“We just do not want — if he is to return to our services — for him to do what he did on January 6, which is to use our services to delegitimize the 2024 election, much as he sought to discredit the 2020 election.”
Meta announced the reinstatement of President Donald Trump’s Facebook and Instagram accounts after a two-year suspension.
Meta is the parent company of the two social media platforms.
Nick Clegg, Meta’s president, told Axios Trump will have guardrails: “We just do not want — if he is to return to our services — for him to do what he did on January 6, which is to use our services to delegitimize the 2024 election, much as he sought to discredit the 2020 election.”
Therefore, the reinstatement will not happen right away. Clegg explained the engineers “need time to build out some of the new functionality necessary to restrict certain posts or ad capabilities in the future, if needed.”
The new policies in place came from feedback given by the Oversight board:
How it works: Trump will be subject to new policies around restricting accounts by public figures during civil unrest. Under those policies, Meta can decide to restrict the account of a public figure that violates its community standards for a time ranging from one month to two years.
- Trump will also be subject to a crisis policy protocol, introduced by Meta in August, that will consider both on and off-platform risks of imminent harm to evaluating whether the actions or speech of any public figures requires sanctioning.
- “If he now posts further violating content, that content will be removed, of course, and he could be suspended for between one month and two years, depending on the severity of the violation,” Clegg said.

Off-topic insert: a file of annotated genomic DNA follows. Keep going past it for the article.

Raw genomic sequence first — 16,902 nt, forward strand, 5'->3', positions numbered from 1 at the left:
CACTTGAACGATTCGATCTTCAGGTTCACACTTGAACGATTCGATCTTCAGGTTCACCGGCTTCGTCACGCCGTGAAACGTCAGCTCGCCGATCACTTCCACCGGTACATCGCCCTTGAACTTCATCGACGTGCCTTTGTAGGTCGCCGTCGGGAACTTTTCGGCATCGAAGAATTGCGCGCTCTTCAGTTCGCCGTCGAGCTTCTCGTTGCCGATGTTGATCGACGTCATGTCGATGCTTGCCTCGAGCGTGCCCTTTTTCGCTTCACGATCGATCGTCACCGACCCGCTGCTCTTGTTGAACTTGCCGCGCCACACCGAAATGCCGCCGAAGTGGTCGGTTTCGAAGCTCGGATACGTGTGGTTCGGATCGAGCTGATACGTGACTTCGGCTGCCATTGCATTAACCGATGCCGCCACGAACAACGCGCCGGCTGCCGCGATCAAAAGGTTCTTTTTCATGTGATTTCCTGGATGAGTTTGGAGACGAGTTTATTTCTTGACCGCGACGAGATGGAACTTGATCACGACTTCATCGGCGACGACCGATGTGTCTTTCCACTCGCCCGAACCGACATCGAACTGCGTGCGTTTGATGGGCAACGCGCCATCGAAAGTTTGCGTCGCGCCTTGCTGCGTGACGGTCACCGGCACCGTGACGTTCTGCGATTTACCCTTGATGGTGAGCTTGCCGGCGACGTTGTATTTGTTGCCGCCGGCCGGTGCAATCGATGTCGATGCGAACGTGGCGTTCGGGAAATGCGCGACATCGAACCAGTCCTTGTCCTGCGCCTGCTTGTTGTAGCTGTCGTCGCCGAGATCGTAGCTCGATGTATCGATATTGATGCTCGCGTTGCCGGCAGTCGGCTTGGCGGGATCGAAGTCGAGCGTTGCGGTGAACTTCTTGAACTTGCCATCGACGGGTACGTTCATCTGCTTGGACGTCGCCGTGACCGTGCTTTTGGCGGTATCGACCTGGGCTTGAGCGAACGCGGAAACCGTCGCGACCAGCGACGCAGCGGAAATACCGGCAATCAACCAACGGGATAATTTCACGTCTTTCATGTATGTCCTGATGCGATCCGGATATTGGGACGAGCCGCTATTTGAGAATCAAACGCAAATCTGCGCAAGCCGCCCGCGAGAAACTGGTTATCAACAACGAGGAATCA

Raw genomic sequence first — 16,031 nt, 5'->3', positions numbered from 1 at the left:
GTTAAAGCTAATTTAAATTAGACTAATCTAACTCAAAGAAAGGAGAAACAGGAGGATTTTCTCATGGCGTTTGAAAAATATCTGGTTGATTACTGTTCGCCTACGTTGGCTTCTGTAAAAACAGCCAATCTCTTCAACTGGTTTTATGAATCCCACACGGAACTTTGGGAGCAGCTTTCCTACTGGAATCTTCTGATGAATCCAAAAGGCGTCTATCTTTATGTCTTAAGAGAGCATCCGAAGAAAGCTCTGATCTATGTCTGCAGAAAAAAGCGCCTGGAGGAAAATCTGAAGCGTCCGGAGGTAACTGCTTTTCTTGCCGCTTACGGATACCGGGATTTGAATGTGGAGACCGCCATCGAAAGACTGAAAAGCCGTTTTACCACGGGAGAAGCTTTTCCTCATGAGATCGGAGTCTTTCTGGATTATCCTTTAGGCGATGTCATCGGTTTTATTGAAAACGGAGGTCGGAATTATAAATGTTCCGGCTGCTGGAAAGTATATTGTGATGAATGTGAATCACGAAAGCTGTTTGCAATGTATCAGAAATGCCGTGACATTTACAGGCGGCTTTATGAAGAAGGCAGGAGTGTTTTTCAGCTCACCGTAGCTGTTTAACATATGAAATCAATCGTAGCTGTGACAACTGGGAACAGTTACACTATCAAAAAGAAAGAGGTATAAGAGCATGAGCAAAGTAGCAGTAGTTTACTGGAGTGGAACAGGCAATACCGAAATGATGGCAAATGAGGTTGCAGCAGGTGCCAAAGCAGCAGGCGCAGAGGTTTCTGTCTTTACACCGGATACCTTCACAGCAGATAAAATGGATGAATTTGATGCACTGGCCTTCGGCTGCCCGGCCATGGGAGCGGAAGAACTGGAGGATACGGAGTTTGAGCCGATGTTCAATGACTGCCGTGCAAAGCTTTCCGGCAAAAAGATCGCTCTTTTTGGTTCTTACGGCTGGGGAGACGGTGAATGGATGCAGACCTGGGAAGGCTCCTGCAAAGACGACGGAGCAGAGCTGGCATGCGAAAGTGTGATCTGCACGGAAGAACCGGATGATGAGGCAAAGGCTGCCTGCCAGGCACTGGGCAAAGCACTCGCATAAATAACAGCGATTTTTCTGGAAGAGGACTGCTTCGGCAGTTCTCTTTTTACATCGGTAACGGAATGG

Trump could face punishment for anything that doesn’t violate Meta’s community standards:
Be smart: For actions or speech that don’t explicitly violate Meta’s community standards, Clegg said the company will retain discretion to take action, and may enforce different types of guardrails, including limiting the distribution of posts without removing them or temporarily restricting access to its advertising tools.
- “Oblique references to QAnon content, for instance … is the kind of material that — even if it’s done obliquely, and doesn’t violate our community standards — we would seek to restrict the distribution of the content and/or restrict his ability to advertise,” he said.
- These steps would allow content to remain visible on Trump’s account but not get distributed in users’ feeds, even for those that follow the former president.
- For example, Meta may opt to remove the “re-share” button from such posts, and may stop them from being recommended or run as ads.
Of note: If Trump posts content that violates the company’s standards, but falls within Meta’s characterization of “newsworthy content” — meaning the public interest in understanding what Trump said outweighs any potential harm — the company may opt to restrict the distribution of the content but leave it up.
Donations tax deductible
to the full extent allowed by law.